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Biography of Karen Z. Brass

A Second Generation of a Holocaust Survivor Educator and Speaker

    Karen Z. Brass is the daughter of Mr. David Zauder, a Holocaust Survivor and detainee in the Krakow Ghetto, enslaved in the Plazcow work camp, Auschwitz death camp, Flossenburg concentration camp, and Sachsenhausen concentration camp as well as being forced to take the Death March from Auschwitz. Brass has provided her Father's personal account concerning the atrocities that befell his family and other victims of the Holocaust. Since 1982, after being coached during a high school Holocaust program by Dr. Leatrice Rabinsky, a Holocaust Educator in Cleveland, Ohio, Brass was then trained by The Anne Frank Exhibition where Dr. Rabinsky was training as well.  She also developed a close relationship with Mary Neufeld, a Holocaust Survivor who spoke regularly in schools, including Bowling Green State University, where Brass first heard her speak and decided to follow in her footsteps. Brass has spoken to more than 800 public and private schools, synagogues, churches, educational groups and to our esteemed military.

    Her Father's story is impressive. As a Polish-born citizen, his experiences being taken into slavery for five years by the Nazi's, as well as losing both parents to murder, his survival, liberation and immigration to the United States, and his life accomplishments, in spite of his horrific past are impressive.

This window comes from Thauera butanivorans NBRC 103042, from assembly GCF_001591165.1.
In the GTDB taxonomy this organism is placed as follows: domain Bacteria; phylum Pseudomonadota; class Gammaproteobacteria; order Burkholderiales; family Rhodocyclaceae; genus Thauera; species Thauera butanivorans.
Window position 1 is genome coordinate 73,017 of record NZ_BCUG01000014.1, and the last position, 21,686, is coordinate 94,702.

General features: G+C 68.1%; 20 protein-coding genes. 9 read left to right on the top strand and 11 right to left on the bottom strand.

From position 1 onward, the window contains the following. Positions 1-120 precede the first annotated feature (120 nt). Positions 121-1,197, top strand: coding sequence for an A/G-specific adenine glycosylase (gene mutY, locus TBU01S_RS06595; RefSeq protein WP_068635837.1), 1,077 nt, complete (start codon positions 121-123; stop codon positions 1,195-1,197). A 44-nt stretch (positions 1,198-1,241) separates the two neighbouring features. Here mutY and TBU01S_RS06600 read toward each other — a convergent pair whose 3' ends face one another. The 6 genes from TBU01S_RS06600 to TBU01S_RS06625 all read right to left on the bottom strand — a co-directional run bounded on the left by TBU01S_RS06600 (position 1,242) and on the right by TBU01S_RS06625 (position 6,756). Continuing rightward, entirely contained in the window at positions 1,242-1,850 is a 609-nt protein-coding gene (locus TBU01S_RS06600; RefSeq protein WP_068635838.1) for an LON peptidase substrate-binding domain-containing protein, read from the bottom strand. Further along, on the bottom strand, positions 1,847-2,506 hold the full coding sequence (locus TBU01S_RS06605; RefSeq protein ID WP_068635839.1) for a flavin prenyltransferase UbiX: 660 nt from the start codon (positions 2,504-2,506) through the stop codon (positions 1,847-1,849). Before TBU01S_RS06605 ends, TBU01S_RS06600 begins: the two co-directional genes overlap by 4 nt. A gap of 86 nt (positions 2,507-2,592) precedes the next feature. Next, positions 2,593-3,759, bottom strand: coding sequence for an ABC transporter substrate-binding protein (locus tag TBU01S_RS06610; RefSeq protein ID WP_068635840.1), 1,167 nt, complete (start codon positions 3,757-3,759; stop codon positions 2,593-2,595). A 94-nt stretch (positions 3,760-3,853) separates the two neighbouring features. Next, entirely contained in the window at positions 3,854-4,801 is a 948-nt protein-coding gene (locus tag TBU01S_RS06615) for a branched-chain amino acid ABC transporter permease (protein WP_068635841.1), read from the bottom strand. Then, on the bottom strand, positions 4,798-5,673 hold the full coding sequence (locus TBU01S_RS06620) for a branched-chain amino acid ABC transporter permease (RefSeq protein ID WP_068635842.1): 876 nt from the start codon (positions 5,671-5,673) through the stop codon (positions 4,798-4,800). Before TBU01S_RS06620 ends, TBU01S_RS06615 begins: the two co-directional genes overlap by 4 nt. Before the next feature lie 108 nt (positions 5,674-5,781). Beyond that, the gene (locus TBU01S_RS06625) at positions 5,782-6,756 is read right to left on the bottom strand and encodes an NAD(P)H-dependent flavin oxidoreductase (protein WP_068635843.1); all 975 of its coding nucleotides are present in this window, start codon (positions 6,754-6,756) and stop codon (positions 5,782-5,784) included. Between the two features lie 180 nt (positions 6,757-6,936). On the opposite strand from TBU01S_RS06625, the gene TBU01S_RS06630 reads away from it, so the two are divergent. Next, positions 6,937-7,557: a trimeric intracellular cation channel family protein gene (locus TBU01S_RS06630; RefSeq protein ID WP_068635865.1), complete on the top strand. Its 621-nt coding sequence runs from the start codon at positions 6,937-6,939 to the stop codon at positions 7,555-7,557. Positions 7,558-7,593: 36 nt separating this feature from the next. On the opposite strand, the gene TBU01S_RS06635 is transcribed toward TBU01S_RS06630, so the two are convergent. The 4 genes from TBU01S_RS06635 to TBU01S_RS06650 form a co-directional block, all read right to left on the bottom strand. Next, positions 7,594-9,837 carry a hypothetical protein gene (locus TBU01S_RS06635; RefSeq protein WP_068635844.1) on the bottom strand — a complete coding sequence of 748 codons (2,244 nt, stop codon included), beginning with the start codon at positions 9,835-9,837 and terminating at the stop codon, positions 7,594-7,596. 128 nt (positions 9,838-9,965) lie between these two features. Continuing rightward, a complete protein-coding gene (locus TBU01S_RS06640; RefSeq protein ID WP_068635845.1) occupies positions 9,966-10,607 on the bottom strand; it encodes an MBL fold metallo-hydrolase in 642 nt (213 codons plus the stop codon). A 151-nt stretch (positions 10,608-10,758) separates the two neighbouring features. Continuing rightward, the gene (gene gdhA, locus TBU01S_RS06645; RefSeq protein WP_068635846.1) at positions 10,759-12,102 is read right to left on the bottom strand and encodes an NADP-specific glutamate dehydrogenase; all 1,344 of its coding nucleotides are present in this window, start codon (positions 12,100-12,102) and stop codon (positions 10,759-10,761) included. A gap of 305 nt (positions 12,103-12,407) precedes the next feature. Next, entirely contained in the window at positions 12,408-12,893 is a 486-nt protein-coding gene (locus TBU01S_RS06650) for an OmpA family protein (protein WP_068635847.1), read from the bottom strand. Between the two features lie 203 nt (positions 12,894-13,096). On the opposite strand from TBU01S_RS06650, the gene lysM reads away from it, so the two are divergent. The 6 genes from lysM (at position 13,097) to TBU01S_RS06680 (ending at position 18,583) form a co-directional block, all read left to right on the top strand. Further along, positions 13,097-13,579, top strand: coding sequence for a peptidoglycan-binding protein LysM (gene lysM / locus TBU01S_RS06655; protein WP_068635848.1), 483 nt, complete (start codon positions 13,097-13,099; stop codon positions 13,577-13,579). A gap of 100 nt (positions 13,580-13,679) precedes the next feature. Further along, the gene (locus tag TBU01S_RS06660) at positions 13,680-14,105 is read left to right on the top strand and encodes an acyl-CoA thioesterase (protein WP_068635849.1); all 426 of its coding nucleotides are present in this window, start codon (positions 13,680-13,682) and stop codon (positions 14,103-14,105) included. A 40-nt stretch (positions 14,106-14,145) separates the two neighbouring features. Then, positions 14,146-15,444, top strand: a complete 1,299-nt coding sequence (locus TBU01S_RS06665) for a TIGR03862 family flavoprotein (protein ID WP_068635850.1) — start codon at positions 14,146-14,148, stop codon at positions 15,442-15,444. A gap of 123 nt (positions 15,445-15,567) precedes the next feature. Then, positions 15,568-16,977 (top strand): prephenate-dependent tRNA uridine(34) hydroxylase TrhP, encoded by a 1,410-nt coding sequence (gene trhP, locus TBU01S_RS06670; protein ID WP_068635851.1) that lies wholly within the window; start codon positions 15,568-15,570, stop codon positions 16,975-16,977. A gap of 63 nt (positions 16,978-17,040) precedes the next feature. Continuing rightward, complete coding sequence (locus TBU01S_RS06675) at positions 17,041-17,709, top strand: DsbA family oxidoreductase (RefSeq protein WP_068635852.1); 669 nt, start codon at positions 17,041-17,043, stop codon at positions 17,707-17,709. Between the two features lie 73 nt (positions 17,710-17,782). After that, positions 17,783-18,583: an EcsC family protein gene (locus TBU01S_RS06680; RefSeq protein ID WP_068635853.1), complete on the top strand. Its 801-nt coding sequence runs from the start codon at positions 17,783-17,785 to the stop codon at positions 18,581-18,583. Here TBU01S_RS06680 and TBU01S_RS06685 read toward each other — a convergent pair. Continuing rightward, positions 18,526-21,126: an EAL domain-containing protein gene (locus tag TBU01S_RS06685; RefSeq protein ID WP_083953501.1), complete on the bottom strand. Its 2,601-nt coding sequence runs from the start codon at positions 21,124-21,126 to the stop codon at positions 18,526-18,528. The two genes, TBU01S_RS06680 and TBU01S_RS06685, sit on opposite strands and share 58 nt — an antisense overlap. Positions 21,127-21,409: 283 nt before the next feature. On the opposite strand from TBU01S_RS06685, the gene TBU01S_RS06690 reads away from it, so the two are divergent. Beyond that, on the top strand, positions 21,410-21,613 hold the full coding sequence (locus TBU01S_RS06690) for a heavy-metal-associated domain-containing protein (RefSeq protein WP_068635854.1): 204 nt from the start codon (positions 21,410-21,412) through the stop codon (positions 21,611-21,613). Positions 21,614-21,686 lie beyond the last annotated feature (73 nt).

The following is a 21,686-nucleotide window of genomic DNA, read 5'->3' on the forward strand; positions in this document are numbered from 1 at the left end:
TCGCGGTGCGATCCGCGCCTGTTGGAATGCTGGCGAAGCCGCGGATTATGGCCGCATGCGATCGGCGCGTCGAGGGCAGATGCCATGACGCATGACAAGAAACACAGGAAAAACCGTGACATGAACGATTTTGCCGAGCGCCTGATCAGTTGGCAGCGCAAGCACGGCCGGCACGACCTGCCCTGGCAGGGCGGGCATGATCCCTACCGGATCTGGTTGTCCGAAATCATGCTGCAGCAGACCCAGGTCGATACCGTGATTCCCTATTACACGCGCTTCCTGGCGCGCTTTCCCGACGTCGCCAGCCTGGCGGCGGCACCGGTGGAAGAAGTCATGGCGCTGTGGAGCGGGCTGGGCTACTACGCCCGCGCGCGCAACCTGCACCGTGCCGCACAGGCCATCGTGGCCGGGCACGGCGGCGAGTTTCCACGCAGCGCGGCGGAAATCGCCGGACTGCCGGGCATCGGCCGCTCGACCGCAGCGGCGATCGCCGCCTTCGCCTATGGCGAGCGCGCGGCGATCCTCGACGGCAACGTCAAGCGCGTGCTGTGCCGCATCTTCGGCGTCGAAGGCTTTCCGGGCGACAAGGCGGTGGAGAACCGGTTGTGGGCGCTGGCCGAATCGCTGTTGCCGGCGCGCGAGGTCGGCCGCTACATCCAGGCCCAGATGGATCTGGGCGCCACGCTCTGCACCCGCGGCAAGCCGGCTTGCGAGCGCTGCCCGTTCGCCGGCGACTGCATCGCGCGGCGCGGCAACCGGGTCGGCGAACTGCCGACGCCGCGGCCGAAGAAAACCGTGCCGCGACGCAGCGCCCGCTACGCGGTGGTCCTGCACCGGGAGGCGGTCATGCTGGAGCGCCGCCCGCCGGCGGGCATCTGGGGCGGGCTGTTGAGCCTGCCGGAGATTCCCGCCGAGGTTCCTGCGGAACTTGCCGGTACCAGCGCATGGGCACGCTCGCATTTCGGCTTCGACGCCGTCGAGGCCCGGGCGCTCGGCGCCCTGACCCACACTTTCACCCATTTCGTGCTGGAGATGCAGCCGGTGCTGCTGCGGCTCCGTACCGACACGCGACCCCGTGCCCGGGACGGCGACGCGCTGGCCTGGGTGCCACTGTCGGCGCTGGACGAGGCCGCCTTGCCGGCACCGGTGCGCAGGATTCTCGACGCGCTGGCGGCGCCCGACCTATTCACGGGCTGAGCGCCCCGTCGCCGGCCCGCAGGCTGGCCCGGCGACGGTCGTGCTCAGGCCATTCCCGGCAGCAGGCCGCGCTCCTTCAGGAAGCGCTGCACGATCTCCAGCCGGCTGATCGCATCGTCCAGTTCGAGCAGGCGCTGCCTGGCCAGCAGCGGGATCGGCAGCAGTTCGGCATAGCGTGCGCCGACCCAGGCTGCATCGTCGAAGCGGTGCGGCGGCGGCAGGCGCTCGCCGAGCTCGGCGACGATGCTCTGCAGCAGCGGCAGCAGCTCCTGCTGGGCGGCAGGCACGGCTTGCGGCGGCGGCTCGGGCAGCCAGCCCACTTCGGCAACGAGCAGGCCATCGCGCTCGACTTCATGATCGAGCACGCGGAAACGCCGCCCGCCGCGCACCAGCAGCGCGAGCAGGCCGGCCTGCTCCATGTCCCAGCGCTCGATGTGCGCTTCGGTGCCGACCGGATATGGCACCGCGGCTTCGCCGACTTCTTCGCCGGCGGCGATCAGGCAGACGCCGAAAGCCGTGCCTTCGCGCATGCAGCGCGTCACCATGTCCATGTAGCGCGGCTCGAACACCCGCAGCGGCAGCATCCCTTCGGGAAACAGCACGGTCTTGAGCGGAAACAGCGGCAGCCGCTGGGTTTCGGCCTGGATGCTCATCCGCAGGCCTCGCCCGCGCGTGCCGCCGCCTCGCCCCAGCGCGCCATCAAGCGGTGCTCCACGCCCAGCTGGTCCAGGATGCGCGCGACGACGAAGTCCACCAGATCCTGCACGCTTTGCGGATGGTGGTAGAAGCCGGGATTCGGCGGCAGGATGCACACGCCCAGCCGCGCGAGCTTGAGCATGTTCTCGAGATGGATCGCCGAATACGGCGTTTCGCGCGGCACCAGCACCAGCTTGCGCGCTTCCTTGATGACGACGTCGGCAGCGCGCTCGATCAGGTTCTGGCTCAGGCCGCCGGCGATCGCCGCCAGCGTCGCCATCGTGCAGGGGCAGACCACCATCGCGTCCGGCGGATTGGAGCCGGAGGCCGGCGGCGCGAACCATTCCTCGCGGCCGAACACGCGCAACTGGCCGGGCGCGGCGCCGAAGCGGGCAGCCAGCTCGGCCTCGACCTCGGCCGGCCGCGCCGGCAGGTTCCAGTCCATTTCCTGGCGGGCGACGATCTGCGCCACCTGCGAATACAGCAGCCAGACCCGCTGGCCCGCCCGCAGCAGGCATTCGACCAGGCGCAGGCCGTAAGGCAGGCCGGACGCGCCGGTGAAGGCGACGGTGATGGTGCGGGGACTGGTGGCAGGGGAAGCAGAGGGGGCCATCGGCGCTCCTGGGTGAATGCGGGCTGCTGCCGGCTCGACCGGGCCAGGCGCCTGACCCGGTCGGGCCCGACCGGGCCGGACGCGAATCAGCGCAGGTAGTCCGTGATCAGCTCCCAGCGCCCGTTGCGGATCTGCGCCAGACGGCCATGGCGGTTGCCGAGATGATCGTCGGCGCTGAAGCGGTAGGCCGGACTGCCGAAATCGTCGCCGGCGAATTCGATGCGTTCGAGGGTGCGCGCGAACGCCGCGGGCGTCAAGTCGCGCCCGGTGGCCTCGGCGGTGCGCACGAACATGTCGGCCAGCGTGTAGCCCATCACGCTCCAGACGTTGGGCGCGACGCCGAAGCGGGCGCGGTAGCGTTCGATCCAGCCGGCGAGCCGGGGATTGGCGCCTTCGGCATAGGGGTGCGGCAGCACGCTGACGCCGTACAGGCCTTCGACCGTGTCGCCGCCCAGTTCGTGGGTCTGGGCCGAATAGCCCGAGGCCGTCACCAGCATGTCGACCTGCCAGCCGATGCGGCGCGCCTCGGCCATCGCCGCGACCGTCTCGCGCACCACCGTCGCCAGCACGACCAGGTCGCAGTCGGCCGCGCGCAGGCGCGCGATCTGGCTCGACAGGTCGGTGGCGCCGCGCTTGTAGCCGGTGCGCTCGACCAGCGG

Some of the details of her Father's experiences parallel the movie, Schindler's List, although he did not get on the list. He remained in Auschwitz death camp for two years before being forced on the Death March, as well as into two additional concentration camps. Brass shares the lessons of the Holocaust through her Second-Generation eyes.

    Brass believes no one should ever stand silent in the face of hatred. While sharing her Father's story of survival, she weaves in her thoughts concerning what it means to be a bystander, and how to eliminate discrimination, as it is cruel, irrational, and only flourishes when bystanders are present and do not act. She promotes being a Standupster® instead of being a bystander. She coined this word and defines a Standupster® as any human being who chooses to take a stand and use their sense of personal responsibility, and moral leadership, to take action to stop bullying and discrimination in today's school environments. She romances how our differences make us stronger and how we must stand united against bigotry, racism, and sexual stereotyping. To not just be tolerant of our differences, but to be educated about them so that we can embrace each other's differences.

    She started this website, as well as her company, Can I Count On You LLC, to make what she teaches more accessible to educators, parents, and students alike. Hatred of other's differences must be stopped and she promotes that together we are stronger because of our unique qualities. Brass also teaches why it is important to put an end to stereotyping, selecting scapegoats, and the proliferation of prejudice.